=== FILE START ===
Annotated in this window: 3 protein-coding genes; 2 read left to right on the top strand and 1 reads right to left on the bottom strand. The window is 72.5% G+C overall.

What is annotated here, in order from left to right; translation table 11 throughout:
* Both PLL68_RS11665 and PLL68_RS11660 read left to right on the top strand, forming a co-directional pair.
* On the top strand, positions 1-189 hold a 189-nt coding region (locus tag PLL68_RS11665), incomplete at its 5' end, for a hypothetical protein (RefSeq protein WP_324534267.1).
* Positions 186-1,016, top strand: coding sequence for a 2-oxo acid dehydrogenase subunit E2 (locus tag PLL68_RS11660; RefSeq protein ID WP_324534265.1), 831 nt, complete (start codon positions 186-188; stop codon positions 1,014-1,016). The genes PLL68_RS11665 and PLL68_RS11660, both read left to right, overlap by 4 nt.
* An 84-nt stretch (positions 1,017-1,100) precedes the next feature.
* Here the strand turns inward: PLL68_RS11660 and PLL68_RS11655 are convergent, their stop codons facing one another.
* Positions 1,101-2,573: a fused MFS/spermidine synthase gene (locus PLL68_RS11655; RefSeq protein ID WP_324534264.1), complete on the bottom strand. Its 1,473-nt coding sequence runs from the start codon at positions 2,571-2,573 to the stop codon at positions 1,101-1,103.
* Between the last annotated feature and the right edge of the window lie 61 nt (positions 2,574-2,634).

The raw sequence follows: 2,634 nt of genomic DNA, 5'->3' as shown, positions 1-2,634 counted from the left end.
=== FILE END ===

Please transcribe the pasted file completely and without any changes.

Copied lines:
Annotated in this window: 3 protein-coding genes; 2 read left to right on the top strand and 1 reads right to left on the bottom strand. The window is 72.5% G+C overall.

What is annotated here, in order from left to right; translation table 11 throughout:
* Both PLL68_RS11665 and PLL68_RS11660 read left to right on the top strand, forming a co-directional pair.
* On the top strand, positions 1-189 hold a 189-nt coding region (locus tag PLL68_RS11665), incomplete at its 5' end, for a hypothetical protein (RefSeq protein WP_324534267.1).
* Positions 186-1,016, top strand: coding sequence for a 2-oxo acid dehydrogenase subunit E2 (locus tag PLL68_RS11660; RefSeq protein ID WP_324534265.1), 831 nt, complete (start codon positions 186-188; stop codon positions 1,014-1,016). The genes PLL68_RS11665 and PLL68_RS11660, both read left to right, overlap by 4 nt.
* An 84-nt stretch (positions 1,017-1,100) precedes the next feature.
* Here the strand turns inward: PLL68_RS11660 and PLL68_RS11655 are convergent, their stop codons facing one another.
* Positions 1,101-2,573: a fused MFS/spermidine synthase gene (locus PLL68_RS11655; RefSeq protein ID WP_324534264.1), complete on the bottom strand. Its 1,473-nt coding sequence runs from the start codon at positions 2,571-2,573 to the stop codon at positions 1,101-1,103.
* Between the last annotated feature and the right edge of the window lie 61 nt (positions 2,574-2,634).

The raw sequence follows: 2,634 nt of genomic DNA, 5'->3' as shown, positions 1-2,634 counted from the left end.